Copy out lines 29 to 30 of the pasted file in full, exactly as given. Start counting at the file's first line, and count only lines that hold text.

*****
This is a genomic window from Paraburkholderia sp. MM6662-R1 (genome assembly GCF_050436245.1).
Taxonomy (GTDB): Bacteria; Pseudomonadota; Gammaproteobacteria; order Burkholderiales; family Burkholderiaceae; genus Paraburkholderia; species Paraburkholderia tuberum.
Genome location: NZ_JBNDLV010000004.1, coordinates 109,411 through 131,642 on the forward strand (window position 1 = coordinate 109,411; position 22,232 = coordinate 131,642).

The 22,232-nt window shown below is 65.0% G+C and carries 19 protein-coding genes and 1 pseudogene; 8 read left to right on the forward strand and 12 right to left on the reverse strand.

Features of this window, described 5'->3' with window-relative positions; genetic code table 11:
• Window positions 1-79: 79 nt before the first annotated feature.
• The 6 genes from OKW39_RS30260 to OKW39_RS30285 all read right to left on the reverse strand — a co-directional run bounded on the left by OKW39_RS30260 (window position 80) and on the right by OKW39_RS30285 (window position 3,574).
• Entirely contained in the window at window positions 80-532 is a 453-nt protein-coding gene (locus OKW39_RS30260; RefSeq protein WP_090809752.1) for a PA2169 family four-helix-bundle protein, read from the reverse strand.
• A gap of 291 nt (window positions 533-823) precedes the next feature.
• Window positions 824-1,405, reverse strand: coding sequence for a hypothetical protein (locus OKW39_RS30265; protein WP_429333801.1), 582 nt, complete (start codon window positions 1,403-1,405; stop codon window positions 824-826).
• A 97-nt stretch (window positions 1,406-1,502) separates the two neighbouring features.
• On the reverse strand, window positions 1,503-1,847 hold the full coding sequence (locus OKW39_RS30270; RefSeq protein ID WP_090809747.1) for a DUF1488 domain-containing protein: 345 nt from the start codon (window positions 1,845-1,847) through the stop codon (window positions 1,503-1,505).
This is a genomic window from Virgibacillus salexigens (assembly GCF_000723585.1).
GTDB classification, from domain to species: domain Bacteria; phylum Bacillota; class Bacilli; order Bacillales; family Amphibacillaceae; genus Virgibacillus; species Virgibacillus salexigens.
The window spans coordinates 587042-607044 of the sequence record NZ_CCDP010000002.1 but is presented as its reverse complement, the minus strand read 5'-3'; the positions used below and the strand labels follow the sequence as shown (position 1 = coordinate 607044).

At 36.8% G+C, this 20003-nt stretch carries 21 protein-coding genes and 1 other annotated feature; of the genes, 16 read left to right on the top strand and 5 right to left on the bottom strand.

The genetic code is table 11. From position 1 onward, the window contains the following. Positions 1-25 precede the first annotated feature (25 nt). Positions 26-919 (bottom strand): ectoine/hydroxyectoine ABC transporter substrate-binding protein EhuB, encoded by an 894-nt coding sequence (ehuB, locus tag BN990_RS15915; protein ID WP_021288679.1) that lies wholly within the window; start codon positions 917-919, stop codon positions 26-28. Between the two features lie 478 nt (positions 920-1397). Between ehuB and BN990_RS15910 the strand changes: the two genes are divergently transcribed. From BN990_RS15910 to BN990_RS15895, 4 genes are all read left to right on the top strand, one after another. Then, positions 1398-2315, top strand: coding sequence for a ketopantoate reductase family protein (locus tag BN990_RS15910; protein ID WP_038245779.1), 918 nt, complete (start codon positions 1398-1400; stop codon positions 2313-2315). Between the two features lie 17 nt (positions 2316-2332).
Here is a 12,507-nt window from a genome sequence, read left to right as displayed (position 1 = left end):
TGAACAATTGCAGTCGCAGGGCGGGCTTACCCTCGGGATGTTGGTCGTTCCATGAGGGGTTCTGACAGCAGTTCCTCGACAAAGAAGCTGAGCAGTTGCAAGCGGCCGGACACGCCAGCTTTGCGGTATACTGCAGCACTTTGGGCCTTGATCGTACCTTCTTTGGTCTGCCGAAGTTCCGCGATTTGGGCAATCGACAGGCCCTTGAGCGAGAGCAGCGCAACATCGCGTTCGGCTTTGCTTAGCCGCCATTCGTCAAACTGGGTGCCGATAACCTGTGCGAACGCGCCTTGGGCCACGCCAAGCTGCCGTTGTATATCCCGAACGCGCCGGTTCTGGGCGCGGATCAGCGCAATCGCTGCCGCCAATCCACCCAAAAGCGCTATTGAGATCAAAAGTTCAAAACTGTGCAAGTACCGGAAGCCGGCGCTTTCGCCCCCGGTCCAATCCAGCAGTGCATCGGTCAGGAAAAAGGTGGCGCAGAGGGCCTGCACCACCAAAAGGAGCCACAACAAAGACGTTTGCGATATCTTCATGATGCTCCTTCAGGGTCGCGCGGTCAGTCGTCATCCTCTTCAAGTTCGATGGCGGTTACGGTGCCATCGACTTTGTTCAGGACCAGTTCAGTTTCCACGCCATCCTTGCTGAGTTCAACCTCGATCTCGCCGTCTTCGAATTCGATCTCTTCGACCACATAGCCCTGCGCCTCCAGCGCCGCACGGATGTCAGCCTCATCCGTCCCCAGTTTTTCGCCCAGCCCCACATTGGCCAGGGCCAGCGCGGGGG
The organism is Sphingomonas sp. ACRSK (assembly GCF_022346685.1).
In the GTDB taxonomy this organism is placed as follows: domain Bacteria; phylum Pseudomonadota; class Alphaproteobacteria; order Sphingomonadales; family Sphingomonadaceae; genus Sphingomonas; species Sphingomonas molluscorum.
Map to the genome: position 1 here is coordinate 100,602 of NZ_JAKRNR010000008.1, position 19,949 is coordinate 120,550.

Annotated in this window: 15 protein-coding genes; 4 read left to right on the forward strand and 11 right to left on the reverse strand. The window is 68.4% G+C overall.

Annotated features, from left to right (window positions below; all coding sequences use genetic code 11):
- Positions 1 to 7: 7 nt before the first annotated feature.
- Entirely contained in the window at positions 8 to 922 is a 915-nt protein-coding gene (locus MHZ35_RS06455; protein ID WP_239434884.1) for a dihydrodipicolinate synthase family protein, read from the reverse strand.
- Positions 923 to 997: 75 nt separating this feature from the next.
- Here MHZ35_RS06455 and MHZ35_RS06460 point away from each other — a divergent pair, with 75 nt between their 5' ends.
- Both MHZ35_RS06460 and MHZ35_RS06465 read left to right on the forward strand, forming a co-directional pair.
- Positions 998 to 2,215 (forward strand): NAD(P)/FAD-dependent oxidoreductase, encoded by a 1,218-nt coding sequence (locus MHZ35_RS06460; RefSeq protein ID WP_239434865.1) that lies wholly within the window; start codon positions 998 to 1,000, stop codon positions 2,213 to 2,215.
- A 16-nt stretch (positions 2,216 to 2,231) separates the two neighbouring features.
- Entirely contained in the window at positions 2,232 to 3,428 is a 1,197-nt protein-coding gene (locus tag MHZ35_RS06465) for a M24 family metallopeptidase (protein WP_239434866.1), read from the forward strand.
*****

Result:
- Both MHZ35_RS06460 and MHZ35_RS06465 read left to right on the forward strand, forming a co-directional pair.
- Positions 998 to 2,215 (forward strand): NAD(P)/FAD-dependent oxidoreductase, encoded by a 1,218-nt coding sequence (locus MHZ35_RS06460; RefSeq protein ID WP_239434865.1) that lies wholly within the window; start codon positions 998 to 1,000, stop codon positions 2,213 to 2,215.